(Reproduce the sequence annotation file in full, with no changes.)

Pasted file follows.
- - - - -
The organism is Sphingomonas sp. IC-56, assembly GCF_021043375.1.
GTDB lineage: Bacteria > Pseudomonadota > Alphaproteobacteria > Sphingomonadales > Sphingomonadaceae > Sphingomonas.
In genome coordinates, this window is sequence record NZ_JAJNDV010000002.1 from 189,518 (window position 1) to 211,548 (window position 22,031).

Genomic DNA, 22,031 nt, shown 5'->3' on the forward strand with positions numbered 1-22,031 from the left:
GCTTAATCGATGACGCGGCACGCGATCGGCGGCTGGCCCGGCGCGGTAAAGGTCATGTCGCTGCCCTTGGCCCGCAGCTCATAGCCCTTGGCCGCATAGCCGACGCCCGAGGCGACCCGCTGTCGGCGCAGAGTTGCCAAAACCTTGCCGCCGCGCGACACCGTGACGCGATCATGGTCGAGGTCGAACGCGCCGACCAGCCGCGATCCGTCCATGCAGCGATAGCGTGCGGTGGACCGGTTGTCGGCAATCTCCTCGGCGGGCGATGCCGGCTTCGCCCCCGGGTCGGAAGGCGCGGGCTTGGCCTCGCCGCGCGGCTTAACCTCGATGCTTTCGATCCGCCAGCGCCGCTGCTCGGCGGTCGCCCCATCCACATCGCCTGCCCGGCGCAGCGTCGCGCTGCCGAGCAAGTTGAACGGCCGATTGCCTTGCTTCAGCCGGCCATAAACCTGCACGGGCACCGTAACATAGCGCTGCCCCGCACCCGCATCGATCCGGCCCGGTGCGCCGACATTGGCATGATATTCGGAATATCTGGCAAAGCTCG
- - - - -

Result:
The organism is Sphingomonas sp. IC-56, assembly GCF_021043375.1.
GTDB lineage: Bacteria > Pseudomonadota > Alphaproteobacteria > Sphingomonadales > Sphingomonadaceae > Sphingomonas.
In genome coordinates, this window is sequence record NZ_JAJNDV010000002.1 from 189,518 (window position 1) to 211,548 (window position 22,031).

Genomic DNA, 22,031 nt, shown 5'->3' on the forward strand with positions numbered 1-22,031 from the left:
GCTTAATCGATGACGCGGCACGCGATCGGCGGCTGGCCCGGCGCGGTAAAGGTCATGTCGCTGCCCTTGGCCCGCAGCTCATAGCCCTTGGCCGCATAGCCGACGCCCGAGGCGACCCGCTGTCGGCGCAGAGTTGCCAAAACCTTGCCGCCGCGCGACACCGTGACGCGATCATGGTCGAGGTCGAACGCGCCGACCAGCCGCGATCCGTCCATGCAGCGATAGCGTGCGGTGGACCGGTTGTCGGCAATCTCCTCGGCGGGCGATGCCGGCTTCGCCCCCGGGTCGGAAGGCGCGGGCTTGGCCTCGCCGCGCGGCTTAACCTCGATGCTTTCGATCCGCCAGCGCCGCTGCTCGGCGGTCGCCCCATCCACATCGCCTGCCCGGCGCAGCGTCGCGCTGCCGAGCAAGTTGAACGGCCGATTGCCTTGCTTCAGCCGGCCATAAACCTGCACGGGCACCGTAACATAGCGCTGCCCCGCACCCGCATCGATCCGGCCCGGTGCGCCGACATTGGCATGATATTCGGAATATCTGGCAAAGCTCG